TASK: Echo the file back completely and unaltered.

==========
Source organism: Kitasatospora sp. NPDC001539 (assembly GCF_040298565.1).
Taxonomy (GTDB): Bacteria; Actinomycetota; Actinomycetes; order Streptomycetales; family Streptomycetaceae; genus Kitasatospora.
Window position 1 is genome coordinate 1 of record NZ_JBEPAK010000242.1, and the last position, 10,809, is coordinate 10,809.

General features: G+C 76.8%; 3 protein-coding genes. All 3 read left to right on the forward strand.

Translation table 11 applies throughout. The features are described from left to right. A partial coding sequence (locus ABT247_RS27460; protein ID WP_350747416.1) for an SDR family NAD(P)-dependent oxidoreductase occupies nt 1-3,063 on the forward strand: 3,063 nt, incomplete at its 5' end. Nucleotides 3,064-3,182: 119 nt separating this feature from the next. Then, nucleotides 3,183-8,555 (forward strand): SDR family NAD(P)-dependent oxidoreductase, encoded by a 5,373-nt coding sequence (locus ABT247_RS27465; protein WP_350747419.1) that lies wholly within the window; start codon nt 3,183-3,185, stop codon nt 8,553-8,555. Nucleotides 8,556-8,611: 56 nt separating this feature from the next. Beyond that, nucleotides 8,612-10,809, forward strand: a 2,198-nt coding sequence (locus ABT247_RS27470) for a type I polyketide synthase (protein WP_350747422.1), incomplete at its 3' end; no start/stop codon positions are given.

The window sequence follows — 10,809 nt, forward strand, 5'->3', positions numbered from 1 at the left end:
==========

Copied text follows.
Source organism: Kitasatospora sp. NPDC001539 (assembly GCF_040298565.1).
Taxonomy (GTDB): Bacteria; Actinomycetota; Actinomycetes; order Streptomycetales; family Streptomycetaceae; genus Kitasatospora.
Window position 1 is genome coordinate 1 of record NZ_JBEPAK010000242.1, and the last position, 10,809, is coordinate 10,809.

General features: G+C 76.8%; 3 protein-coding genes. All 3 read left to right on the forward strand.

Translation table 11 applies throughout. The features are described from left to right. A partial coding sequence (locus ABT247_RS27460; protein ID WP_350747416.1) for an SDR family NAD(P)-dependent oxidoreductase occupies nt 1-3,063 on the forward strand: 3,063 nt, incomplete at its 5' end. Nucleotides 3,064-3,182: 119 nt separating this feature from the next. Then, nucleotides 3,183-8,555 (forward strand): SDR family NAD(P)-dependent oxidoreductase, encoded by a 5,373-nt coding sequence (locus ABT247_RS27465; protein WP_350747419.1) that lies wholly within the window; start codon nt 3,183-3,185, stop codon nt 8,553-8,555. Nucleotides 8,556-8,611: 56 nt separating this feature from the next. Beyond that, nucleotides 8,612-10,809, forward strand: a 2,198-nt coding sequence (locus ABT247_RS27470) for a type I polyketide synthase (protein WP_350747422.1), incomplete at its 3' end; no start/stop codon positions are given.

The window sequence follows — 10,809 nt, forward strand, 5'->3', positions numbered from 1 at the left end: